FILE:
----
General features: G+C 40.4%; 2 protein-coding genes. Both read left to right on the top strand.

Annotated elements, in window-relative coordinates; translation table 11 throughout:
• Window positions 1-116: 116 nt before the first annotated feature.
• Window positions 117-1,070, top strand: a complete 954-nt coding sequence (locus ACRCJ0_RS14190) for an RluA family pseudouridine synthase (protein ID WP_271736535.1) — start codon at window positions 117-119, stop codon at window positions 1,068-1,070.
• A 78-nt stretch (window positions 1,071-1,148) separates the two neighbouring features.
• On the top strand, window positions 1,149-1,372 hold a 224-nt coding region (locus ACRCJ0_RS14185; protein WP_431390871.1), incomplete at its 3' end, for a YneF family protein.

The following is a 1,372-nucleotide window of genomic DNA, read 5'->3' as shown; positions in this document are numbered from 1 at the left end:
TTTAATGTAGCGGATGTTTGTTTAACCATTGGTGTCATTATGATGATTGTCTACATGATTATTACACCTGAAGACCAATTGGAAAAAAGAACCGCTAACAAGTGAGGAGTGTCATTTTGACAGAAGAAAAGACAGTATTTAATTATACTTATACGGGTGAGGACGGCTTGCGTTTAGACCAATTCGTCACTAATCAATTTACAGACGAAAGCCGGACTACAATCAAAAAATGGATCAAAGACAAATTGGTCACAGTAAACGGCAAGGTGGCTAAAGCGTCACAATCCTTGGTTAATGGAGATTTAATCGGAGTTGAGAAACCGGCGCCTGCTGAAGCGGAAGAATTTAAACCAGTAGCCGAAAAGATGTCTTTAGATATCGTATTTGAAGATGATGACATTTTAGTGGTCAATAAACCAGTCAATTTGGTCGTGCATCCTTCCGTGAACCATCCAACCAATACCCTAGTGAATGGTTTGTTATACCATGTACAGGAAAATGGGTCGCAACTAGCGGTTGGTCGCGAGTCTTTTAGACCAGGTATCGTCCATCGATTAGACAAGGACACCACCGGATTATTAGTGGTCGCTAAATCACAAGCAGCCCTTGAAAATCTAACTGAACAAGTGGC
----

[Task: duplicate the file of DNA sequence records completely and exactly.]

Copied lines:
General features: G+C 40.4%; 2 protein-coding genes. Both read left to right on the top strand.

Annotated elements, in window-relative coordinates; translation table 11 throughout:
• Window positions 1-116: 116 nt before the first annotated feature.
• Window positions 117-1,070, top strand: a complete 954-nt coding sequence (locus ACRCJ0_RS14190) for an RluA family pseudouridine synthase (protein ID WP_271736535.1) — start codon at window positions 117-119, stop codon at window positions 1,068-1,070.
• A 78-nt stretch (window positions 1,071-1,148) separates the two neighbouring features.
• On the top strand, window positions 1,149-1,372 hold a 224-nt coding region (locus ACRCJ0_RS14185; protein WP_431390871.1), incomplete at its 3' end, for a YneF family protein.

The following is a 1,372-nucleotide window of genomic DNA, read 5'->3' as shown; positions in this document are numbered from 1 at the left end:
TTTAATGTAGCGGATGTTTGTTTAACCATTGGTGTCATTATGATGATTGTCTACATGATTATTACACCTGAAGACCAATTGGAAAAAAGAACCGCTAACAAGTGAGGAGTGTCATTTTGACAGAAGAAAAGACAGTATTTAATTATACTTATACGGGTGAGGACGGCTTGCGTTTAGACCAATTCGTCACTAATCAATTTACAGACGAAAGCCGGACTACAATCAAAAAATGGATCAAAGACAAATTGGTCACAGTAAACGGCAAGGTGGCTAAAGCGTCACAATCCTTGGTTAATGGAGATTTAATCGGAGTTGAGAAACCGGCGCCTGCTGAAGCGGAAGAATTTAAACCAGTAGCCGAAAAGATGTCTTTAGATATCGTATTTGAAGATGATGACATTTTAGTGGTCAATAAACCAGTCAATTTGGTCGTGCATCCTTCCGTGAACCATCCAACCAATACCCTAGTGAATGGTTTGTTATACCATGTACAGGAAAATGGGTCGCAACTAGCGGTTGGTCGCGAGTCTTTTAGACCAGGTATCGTCCATCGATTAGACAAGGACACCACCGGATTATTAGTGGTCGCTAAATCACAAGCAGCCCTTGAAAATCTAACTGAACAAGTGGC